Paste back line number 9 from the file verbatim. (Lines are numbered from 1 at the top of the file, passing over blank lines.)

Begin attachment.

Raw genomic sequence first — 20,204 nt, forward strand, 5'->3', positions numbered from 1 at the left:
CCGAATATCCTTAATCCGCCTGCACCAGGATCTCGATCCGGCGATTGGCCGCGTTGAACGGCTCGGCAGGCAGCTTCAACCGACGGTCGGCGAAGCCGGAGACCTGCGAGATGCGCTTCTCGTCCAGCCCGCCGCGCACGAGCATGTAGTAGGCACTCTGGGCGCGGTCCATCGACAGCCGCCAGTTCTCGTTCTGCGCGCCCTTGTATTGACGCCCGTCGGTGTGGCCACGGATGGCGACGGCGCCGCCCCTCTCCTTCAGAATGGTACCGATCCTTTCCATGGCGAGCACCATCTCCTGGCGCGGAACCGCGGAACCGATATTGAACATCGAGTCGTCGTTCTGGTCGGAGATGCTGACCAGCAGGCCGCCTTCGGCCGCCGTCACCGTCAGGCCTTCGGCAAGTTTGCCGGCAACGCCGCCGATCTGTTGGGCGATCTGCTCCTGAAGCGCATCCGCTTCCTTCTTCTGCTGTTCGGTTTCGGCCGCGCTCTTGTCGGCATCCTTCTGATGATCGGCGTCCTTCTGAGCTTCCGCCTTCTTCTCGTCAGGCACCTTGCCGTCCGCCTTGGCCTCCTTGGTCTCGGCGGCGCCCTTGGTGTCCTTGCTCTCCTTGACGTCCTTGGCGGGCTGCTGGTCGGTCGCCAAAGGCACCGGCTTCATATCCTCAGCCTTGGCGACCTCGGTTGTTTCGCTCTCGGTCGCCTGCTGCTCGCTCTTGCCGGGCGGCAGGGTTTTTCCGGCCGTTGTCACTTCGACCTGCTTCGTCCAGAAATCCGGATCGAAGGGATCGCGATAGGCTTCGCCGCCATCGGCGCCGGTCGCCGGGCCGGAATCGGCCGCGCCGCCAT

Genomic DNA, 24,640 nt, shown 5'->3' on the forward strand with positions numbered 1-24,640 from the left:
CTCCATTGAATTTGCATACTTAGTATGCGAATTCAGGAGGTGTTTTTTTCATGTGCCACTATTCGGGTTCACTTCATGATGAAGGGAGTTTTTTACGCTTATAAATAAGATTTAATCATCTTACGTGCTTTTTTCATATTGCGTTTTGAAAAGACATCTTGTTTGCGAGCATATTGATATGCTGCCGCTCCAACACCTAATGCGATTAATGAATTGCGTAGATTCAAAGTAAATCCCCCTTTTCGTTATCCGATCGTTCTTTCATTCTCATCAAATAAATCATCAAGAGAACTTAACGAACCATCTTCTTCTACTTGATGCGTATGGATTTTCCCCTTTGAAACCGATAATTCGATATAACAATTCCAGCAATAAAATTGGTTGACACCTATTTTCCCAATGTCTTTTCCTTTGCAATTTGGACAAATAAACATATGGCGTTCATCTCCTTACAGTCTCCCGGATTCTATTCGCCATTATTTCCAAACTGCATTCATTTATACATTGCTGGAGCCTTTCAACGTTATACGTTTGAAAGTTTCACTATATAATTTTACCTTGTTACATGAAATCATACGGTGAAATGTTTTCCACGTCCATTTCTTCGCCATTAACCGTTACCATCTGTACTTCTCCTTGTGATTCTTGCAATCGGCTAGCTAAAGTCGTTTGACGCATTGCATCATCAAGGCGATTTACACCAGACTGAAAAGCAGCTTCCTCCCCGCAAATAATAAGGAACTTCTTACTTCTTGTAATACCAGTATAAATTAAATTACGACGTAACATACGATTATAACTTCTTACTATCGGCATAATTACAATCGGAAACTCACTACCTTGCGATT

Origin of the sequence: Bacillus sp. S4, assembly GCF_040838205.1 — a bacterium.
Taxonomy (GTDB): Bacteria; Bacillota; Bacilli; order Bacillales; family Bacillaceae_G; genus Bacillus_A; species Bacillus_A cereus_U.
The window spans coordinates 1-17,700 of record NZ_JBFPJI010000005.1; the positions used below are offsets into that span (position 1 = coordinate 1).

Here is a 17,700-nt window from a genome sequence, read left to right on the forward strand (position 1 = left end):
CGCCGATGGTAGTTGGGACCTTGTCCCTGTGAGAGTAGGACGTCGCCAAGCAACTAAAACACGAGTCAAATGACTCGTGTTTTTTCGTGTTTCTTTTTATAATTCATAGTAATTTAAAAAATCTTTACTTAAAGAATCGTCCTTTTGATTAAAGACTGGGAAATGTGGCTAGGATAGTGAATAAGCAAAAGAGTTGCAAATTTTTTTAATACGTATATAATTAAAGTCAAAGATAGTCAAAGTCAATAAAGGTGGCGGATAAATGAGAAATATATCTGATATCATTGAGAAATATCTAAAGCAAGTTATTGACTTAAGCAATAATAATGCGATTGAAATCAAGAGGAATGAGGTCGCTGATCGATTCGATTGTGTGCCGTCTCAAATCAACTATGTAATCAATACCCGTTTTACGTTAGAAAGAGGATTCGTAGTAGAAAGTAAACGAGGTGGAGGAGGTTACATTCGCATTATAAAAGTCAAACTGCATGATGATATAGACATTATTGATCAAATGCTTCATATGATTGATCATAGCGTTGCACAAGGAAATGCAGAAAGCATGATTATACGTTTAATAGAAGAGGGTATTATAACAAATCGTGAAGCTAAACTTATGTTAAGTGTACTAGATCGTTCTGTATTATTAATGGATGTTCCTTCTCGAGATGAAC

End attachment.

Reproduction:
CGCCGATGGTAGTTGGGACCTTGTCCCTGTGAGAGTAGGACGTCGCCAAGCAACTAAAACACGAGTCAAATGACTCGTGTTTTTTCGTGTTTCTTTTTATAATTCATAGTAATTTAAAAAATCTTTACTTAAAGAATCGTCCTTTTGATTAAAGACTGGGAAATGTGGCTAGGATAGTGAATAAGCAAAAGAGTTGCAAATTTTTTTAATACGTATATAATTAAAGTCAAAGATAGTCAAAGTCAATAAAGGTGGCGGATAAATGAGAAATATATCTGATATCATTGAGAAATATCTAAAGCAAGTTATTGACTTAAGCAATAATAATGCGATTGAAATCAAGAGGAATGAGGTCGCTGATCGATTCGATTGTGTGCCGTCTCAAATCAACTATGTAATCAATACCCGTTTTACGTTAGAAAGAGGATTCGTAGTAGAAAGTAAACGAGGTGGAGGAGGTTACATTCGCATTATAAAAGTCAAACTGCATGATGATATAGACATTATTGATCAAATGCTTCATATGATTGATCATAGCGTTGCACAAGGAAATGCAGAAAGCATGATTATACGTTTAATAGAAGAGGGTATTATAACAAATCGTGAAGCTAAACTTATGTTAAGTGTACTAGATCGTTCTGTATTATTAATGGATGTTCCTTCTCGAGATGAAC